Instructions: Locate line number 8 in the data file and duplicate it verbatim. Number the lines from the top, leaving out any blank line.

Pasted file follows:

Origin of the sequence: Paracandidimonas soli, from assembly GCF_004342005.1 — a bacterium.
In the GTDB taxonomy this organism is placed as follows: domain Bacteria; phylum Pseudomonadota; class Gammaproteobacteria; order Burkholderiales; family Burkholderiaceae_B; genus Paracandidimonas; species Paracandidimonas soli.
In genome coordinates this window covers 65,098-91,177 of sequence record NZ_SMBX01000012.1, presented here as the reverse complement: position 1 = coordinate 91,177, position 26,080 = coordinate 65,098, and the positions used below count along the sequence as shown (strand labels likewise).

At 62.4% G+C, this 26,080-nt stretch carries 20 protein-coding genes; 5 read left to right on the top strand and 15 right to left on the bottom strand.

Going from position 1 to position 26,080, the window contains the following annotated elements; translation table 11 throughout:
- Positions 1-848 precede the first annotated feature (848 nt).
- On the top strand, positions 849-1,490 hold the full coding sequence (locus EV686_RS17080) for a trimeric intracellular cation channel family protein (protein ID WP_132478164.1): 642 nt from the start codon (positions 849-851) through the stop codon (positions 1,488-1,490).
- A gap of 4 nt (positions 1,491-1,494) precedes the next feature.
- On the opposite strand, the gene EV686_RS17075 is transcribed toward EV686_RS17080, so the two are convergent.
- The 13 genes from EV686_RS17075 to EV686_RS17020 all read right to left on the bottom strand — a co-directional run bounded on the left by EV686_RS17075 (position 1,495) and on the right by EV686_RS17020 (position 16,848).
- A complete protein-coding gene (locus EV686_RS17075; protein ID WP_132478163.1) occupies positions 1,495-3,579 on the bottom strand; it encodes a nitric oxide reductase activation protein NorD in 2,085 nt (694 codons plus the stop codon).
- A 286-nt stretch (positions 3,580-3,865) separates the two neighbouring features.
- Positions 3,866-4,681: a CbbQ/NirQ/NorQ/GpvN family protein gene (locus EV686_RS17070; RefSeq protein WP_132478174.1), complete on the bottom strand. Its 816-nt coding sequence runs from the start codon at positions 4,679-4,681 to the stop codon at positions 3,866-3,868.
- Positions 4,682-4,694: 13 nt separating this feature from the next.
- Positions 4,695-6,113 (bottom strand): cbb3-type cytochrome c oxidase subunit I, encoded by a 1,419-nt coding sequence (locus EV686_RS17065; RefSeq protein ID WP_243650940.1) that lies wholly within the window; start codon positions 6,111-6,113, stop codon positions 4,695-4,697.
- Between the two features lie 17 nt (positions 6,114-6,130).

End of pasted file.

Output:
- A gap of 4 nt (positions 1,491-1,494) precedes the next feature.